The ANC insists that the worst of apartheid is over, that the ruling party has led a massive construction program to house the homeless, and that development is coming. Under apartheid, though, township houses stretched over approximately 580 square feet. Today’s shackdwellers are lucky to be relocated to homes with an interior space of 390 square feet, many miles from their work, schools and communities. Even then, tenure is insecure. As the World Cup opens, several Cape Town families face eviction because developers increased rents from $38 to $193 per month. Those who haven’t been given housing yet are encouraged to be patient.

Rather than wait another decade, shackdwellers have organized, protested and petitioned. The Abahlali baseMjondolo movement, a group of over 30,000 shackdwellers from across the country (and whose website I manage) recently took the government to South Africa’s highest court, and won. The Constitutional Court struck down a ‘Slums Act’ that would have effectively criminalized being so poor as to need a shack.

As Amnesty International has noted, though, the weight of these legal victories have been undercut by local violence against Abahlali’s leaders. Over the past year, shack settlement leaders in Durban, Johannesburg and Cape Town have been chased from their homes by gangs, arrested, detained without hearing and assaulted. The police have done little to help, and much to hinder, investigations into these human rights abuses.

As the World Cup begins, Abahlali are mounting an ‘Upside Down World Cup’ campaign to draw attention to Apartheid’s unfinished business. In Cape Town, they will set up tin shacks outside the Green Point Stadium, positioning themselves off-side, to show how they live. Their greatest threat to the South African government is their visibility, and the activists fear violent arrest.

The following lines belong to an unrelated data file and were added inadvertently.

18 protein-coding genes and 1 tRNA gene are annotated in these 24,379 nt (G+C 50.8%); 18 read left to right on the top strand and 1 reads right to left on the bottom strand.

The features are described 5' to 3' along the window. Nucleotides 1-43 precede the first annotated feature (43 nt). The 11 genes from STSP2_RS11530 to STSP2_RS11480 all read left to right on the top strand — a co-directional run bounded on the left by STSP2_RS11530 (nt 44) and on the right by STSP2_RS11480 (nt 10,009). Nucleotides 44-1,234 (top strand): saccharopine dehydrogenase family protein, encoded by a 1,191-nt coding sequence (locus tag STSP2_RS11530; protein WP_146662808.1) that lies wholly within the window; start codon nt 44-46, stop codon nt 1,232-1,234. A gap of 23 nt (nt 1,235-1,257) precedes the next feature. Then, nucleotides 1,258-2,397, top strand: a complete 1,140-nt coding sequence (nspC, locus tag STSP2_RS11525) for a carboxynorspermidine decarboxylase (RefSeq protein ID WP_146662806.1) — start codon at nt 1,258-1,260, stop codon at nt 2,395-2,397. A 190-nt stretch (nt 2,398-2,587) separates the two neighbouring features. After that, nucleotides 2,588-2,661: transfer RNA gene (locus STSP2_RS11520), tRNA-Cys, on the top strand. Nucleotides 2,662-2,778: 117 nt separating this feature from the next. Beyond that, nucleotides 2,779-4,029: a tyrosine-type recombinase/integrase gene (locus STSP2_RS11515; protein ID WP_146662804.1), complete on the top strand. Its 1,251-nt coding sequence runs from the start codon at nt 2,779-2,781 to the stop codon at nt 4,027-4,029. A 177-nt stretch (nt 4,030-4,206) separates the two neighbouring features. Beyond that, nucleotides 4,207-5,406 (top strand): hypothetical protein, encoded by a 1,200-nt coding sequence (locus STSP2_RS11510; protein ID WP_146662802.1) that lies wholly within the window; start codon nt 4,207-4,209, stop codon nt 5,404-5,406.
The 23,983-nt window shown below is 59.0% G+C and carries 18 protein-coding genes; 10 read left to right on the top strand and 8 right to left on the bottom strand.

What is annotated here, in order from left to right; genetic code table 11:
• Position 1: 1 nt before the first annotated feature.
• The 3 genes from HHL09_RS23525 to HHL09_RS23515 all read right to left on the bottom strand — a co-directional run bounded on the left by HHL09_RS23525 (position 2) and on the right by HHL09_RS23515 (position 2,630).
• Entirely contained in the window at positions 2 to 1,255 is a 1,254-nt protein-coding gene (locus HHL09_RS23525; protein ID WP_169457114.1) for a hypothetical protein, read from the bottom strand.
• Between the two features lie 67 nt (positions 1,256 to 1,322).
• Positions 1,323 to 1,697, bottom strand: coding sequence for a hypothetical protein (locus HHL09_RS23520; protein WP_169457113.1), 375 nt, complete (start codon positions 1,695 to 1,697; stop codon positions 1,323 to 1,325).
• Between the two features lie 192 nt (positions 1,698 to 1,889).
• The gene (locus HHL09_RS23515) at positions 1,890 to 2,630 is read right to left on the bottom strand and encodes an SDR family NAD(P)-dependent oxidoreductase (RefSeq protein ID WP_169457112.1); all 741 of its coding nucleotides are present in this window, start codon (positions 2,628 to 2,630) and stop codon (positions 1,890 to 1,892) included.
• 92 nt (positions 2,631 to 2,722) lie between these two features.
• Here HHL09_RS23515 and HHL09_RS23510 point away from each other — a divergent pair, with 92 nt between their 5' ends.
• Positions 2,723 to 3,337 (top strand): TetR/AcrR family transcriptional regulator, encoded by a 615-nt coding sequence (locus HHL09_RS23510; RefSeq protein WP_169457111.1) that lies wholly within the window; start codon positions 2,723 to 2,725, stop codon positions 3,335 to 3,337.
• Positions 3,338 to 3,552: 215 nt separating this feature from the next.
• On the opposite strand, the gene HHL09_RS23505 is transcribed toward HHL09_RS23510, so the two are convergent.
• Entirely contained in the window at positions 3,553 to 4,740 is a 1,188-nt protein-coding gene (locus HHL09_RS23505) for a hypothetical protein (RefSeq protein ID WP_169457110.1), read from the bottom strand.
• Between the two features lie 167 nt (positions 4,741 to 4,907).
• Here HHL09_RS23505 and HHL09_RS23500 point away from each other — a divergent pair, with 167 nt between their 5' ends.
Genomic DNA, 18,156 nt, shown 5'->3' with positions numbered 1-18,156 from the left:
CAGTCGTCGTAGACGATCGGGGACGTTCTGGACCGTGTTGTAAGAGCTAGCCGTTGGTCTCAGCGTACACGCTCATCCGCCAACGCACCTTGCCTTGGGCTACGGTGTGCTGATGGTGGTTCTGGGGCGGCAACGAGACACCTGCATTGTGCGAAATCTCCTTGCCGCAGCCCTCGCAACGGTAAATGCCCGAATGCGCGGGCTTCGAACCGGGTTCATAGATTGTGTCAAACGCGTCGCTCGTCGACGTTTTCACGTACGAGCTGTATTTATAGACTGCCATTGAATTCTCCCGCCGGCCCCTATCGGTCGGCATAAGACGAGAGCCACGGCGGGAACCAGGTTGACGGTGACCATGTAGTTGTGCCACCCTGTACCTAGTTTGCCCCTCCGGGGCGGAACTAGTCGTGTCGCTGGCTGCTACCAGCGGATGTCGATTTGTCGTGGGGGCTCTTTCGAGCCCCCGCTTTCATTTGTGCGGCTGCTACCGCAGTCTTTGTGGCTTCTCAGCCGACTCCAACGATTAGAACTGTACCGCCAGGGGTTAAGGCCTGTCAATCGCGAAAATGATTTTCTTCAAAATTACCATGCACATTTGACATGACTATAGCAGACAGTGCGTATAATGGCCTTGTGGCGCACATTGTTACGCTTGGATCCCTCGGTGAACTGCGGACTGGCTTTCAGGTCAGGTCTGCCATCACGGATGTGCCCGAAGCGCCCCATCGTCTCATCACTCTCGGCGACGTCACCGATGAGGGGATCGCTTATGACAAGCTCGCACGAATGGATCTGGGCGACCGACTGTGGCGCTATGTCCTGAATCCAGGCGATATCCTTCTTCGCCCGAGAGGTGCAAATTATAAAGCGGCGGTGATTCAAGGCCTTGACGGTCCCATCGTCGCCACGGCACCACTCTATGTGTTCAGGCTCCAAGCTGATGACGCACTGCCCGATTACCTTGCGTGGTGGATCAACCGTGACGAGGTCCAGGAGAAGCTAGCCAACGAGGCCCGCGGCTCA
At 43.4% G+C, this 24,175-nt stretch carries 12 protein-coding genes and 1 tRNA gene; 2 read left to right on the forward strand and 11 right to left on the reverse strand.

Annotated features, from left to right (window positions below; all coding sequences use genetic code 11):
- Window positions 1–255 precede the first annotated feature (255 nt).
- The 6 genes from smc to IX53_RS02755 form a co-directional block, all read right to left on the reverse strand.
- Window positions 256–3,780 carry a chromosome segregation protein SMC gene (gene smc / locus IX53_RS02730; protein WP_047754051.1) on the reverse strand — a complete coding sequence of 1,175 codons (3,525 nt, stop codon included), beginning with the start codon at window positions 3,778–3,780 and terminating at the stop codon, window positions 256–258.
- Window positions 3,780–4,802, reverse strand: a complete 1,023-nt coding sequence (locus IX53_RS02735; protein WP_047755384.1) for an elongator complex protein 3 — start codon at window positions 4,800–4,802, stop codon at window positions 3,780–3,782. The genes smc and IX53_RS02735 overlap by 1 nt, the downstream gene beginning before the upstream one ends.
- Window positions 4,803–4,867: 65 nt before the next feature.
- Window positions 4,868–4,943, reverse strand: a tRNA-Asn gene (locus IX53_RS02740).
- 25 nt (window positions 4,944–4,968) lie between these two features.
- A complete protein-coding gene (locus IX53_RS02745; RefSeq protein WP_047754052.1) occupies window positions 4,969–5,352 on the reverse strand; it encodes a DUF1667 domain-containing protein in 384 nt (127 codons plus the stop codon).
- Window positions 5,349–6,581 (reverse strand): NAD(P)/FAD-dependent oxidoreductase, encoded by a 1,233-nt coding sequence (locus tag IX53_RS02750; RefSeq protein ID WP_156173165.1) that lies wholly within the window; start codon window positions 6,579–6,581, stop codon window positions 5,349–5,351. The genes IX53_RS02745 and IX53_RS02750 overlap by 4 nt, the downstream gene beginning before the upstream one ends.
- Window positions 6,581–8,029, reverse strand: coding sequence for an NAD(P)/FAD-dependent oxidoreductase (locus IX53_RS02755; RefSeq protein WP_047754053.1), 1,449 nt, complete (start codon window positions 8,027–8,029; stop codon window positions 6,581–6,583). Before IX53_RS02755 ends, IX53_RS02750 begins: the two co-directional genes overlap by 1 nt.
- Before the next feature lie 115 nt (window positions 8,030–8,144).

Yet their only demand is the chance to make the rules on the same terms as everyone else. In setting up their shacks in full view, shackdweller activists hope to turn the streams of passing fans not into spectators, but into team players who might, from their home countries, be able to hold the South African government to their rhetoric long after the Cup’s final whistle blows.

10 Replies to “Off-side at the World Cup”

  1. Many goverments work to winning an election and not for the people. But, how can we begin to change the onwerships relation? how can the countries begin is the beginning doesn´t happen in U.S.
    The IFM and many rich countries have applied recipes to open poor countries economy.
    I would like imagine how to begin, wich will be the first steps?

  2. Myths and realities of the 2010 World Cup

    Assumptions of WC

    • WC will increase economic growth.
    • Create jobs.
    • Expand infrastructure development.
    • Spread confidence and prosperity.
    • WC will benefit Africa.
    • None of these assumptions has materialized.

    Realities:
    • WBHO (construction company)increased profits after taxes by 120%.